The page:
Are liner shipping companies taking it too far with their newbuilding investments? Concerns are rising that supply growth could leave carriers exposed in 2 years’ time. By Michael Hollmann
The party in container shipping [ds_preview]remains in full swing as freight rates and voyage revenues have kept increasing. However, on the sidelines of the party participants begin to feel queasy about the enormous amounts of new capacity added to the shipbuilding orderbook.
A record-breaking contracting spree saw projects for over 300 container ships signed at Asian shipyards in the first half of the year. The total combined capacity of all orders reached almost 12 % of current global fleet capacity, taking the overall container ship orderbook to 4.9 mill. TEU (572 vessels) as per early July, according to Clarksons Platou. This is equivalent to 20 % of total fleet capacity. Back in August last year, the ratio was just 9 %.
Most of the orders, close to 83 % in terms of nominal capacity, are backed by liner operators based on Alphaliner data – either directly as owners or as long-term charterers. Therefore employment of new tonnage appears not to be an issue, at least not on the face of it. However, it all depends on the performance of operators/charterers and the counter-party risk they represent. Generally, in view of today’s bumper earnings in liner shipping it seems not unreasonable to reinvest a growing share of it for fleet renewal. The question, though, is whether trade growth really warrants all the plans?
Estimates for box trade growth this year are at around +6 %, driven by US imports but with latest data also showing increased dynamics in the transatlantic, Asia/Europe and Asia/Latin America trades. For 2022, analyst opinion leans to slower, albeit still respectable growth of around +4 % in global loadings. Matching these rates with newbuilding additions (minus some recycling) suggests that the industry will be safe for two more years. Fleet capacity is expected to grow by just +4.5 % this year and +2.6 % in 2022. It is 2023 that people start to get worried about. Clarksons projects that 2 mill. TEU will come up for delivery that year, corresponding to +8 % supply growth – far beyond what trade growth had to offer over the past decade. In that case, capacity and pricing discipline among container lines would face a tough test, with mounting pressure on freight rates and on asset values.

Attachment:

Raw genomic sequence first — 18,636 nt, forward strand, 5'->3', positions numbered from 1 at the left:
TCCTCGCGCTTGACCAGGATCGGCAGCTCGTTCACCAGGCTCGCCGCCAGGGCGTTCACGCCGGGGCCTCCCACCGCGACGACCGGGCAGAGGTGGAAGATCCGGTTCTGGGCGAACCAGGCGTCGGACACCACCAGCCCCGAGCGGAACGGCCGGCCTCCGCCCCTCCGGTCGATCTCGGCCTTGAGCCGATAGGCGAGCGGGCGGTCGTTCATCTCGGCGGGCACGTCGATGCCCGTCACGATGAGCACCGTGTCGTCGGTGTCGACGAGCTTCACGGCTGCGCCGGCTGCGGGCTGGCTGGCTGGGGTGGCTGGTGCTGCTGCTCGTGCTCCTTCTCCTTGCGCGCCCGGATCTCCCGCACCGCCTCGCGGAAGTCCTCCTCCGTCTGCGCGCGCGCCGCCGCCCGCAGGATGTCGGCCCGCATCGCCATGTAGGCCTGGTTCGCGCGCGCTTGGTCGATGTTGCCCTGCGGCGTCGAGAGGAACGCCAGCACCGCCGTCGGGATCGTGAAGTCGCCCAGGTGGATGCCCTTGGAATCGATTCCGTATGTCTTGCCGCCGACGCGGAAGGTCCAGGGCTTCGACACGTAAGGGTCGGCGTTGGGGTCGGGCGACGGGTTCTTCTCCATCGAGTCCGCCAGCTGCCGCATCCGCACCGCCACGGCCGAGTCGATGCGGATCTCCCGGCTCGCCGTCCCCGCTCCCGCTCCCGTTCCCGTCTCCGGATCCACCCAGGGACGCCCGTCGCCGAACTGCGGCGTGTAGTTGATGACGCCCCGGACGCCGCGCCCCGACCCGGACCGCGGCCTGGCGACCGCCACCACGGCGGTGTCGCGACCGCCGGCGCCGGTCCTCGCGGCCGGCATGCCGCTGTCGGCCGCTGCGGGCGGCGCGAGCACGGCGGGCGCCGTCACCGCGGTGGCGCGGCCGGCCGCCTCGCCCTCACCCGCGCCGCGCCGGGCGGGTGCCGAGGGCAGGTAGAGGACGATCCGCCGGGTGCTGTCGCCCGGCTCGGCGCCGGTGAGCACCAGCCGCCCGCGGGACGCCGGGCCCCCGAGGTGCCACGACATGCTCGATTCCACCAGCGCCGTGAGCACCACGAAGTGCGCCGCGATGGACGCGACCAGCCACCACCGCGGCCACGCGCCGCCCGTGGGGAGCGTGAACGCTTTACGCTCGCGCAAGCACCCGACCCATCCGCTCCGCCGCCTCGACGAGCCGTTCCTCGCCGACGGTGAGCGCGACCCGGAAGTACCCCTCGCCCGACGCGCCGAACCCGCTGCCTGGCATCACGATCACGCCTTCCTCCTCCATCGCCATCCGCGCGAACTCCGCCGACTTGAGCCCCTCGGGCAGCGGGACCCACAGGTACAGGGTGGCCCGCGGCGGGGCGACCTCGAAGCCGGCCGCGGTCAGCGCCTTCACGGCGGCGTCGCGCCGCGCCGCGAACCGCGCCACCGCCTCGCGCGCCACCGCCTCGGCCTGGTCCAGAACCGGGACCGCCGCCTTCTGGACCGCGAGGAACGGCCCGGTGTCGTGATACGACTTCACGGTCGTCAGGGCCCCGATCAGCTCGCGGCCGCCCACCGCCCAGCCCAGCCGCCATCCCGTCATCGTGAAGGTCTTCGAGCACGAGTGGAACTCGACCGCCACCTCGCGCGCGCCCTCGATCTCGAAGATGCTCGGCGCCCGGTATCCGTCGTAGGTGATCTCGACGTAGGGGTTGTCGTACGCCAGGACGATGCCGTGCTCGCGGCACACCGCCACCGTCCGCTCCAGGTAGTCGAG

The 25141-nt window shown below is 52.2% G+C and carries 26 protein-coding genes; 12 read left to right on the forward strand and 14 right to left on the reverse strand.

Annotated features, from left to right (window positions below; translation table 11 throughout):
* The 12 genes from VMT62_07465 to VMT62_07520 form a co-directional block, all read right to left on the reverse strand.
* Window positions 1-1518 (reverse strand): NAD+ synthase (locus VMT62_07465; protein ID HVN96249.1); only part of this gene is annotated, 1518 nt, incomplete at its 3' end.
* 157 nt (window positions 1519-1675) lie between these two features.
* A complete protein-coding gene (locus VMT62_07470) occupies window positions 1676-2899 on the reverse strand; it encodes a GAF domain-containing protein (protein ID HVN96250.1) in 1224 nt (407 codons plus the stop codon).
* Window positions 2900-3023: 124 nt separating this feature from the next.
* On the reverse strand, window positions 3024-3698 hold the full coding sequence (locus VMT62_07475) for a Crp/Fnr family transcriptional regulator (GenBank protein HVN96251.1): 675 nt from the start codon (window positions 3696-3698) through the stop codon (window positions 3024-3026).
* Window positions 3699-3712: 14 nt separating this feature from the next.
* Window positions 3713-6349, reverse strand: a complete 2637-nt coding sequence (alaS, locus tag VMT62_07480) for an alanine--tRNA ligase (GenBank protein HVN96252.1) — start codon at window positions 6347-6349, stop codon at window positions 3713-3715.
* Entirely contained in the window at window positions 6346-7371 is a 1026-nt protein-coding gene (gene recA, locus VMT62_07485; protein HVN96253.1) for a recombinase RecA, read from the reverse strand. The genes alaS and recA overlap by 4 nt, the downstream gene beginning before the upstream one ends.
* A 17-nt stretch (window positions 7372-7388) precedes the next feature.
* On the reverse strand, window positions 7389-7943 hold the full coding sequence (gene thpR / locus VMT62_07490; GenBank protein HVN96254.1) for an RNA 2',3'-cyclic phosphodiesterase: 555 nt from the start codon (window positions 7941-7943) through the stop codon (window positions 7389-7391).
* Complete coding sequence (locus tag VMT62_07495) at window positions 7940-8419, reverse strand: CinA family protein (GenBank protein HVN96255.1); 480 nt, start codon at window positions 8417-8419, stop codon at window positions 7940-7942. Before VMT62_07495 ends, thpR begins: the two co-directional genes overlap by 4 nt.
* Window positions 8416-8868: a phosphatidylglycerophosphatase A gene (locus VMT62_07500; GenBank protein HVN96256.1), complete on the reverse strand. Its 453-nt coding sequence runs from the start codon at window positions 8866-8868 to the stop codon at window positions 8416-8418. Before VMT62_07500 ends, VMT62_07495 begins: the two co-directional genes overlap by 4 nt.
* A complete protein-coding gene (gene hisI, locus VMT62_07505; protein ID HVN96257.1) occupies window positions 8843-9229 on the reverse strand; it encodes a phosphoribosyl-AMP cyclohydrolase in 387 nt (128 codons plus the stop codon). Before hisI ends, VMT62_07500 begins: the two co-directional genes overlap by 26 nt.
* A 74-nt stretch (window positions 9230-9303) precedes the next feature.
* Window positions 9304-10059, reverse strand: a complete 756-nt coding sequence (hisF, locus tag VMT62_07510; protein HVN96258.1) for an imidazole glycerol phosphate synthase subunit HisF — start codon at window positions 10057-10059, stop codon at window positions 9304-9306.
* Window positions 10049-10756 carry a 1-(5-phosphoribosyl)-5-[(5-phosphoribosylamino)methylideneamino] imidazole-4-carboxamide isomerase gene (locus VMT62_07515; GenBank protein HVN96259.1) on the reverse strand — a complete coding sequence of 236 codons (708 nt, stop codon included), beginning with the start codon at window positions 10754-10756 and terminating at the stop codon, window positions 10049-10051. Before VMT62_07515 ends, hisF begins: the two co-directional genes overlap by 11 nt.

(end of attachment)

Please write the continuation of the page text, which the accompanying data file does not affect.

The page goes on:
Still, confidence is so strong following the spike in earnings since autumn last year that the contracting rally seems far from over. One global operator – Taiwan’s Yang Ming Line – has missed the trend towards 20,000+ TEU mega ships so far and is yet to jump on the bandwagon. Also, Maersk Line, soon to be outpaced by MSC as world-largest carrier, has more or less stayed clear of the contracting boom this year. Some believe it may return to the shipbuilding market big time soon.
Alphaliner warns that the orderbook-to-fleet ratio may even increase to 24 %, but anything beyond that would put the industry at risk of another chronic overcapacity crisis. Similar concerns are echoed in German tramp shipping circles. Risking another market depression as a result of over-ordering could prove a disaster not just for liner operators and shipowners, but for the whole planet.
Billions of dollars will be needed for the green transformation of container shipping over the next two decades – for dual-fuel vessels, smarter solutions and emission allowances under the EU Emissions Trading System that shipping will be become part of in 2023, just when overcapacity might hit. Carriers still have it in their hands. Wasting their record profits on too many conventional ships would be the worst of all options.